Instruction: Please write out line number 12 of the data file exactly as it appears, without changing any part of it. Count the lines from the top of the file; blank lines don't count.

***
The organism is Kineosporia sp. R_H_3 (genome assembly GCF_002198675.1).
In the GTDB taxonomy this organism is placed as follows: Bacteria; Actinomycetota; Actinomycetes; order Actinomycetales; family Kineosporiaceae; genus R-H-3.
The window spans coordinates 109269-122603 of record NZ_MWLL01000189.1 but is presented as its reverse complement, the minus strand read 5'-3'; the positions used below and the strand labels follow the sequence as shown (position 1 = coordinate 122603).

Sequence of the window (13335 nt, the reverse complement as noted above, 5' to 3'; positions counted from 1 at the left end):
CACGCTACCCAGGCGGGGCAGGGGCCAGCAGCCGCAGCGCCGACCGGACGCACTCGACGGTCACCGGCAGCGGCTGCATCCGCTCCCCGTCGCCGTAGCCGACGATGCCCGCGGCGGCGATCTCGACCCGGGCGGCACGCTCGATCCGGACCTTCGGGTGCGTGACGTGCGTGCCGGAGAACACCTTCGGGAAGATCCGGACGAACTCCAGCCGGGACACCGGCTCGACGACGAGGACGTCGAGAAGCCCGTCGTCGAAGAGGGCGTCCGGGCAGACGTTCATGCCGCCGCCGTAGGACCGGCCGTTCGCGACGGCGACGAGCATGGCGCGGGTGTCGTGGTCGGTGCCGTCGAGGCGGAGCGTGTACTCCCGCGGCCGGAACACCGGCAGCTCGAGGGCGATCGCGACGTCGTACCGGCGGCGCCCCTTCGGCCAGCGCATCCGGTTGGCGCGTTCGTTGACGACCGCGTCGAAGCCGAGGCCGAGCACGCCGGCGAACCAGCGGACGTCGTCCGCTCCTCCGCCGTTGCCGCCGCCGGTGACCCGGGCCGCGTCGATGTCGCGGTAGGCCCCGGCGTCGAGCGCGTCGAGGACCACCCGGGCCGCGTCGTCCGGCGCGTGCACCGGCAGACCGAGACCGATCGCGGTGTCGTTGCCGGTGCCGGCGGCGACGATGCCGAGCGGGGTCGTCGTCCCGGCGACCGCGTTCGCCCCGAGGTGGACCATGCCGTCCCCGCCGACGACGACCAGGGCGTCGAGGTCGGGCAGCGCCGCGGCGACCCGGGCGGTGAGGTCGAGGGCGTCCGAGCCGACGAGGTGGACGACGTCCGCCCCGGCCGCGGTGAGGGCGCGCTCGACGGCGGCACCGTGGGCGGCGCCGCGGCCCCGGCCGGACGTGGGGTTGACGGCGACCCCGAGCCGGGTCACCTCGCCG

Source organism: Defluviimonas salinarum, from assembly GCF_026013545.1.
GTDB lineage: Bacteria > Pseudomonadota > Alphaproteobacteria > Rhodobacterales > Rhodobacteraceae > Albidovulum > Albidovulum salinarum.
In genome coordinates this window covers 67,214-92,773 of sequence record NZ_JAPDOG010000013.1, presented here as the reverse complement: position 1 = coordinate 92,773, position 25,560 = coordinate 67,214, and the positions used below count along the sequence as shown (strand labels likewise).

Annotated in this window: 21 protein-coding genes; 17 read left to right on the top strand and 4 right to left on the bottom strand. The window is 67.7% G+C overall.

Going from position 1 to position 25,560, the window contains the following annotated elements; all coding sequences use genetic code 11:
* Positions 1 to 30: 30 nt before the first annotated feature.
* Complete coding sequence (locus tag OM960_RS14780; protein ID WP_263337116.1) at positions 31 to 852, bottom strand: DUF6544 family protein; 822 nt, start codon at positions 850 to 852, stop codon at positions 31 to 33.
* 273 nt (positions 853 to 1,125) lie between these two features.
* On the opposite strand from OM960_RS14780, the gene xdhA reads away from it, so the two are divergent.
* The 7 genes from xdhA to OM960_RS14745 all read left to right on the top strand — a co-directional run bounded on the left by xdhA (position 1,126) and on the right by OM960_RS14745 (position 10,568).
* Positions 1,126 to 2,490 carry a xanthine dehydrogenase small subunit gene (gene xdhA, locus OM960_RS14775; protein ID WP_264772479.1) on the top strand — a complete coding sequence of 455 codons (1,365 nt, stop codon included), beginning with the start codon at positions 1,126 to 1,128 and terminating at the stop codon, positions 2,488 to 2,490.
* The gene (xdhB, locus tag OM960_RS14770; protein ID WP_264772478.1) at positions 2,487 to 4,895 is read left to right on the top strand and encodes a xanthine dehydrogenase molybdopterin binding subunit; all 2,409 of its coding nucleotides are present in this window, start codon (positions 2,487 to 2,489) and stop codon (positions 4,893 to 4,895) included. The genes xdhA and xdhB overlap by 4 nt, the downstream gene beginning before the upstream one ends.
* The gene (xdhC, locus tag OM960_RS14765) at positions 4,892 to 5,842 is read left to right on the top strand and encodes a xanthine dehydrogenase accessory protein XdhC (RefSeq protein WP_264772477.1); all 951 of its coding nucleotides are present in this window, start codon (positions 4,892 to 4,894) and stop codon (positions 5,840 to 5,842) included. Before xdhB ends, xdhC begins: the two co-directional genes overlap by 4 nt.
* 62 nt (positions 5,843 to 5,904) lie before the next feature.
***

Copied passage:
* Complete coding sequence (locus tag OM960_RS14780; protein ID WP_263337116.1) at positions 31 to 852, bottom strand: DUF6544 family protein; 822 nt, start codon at positions 850 to 852, stop codon at positions 31 to 33.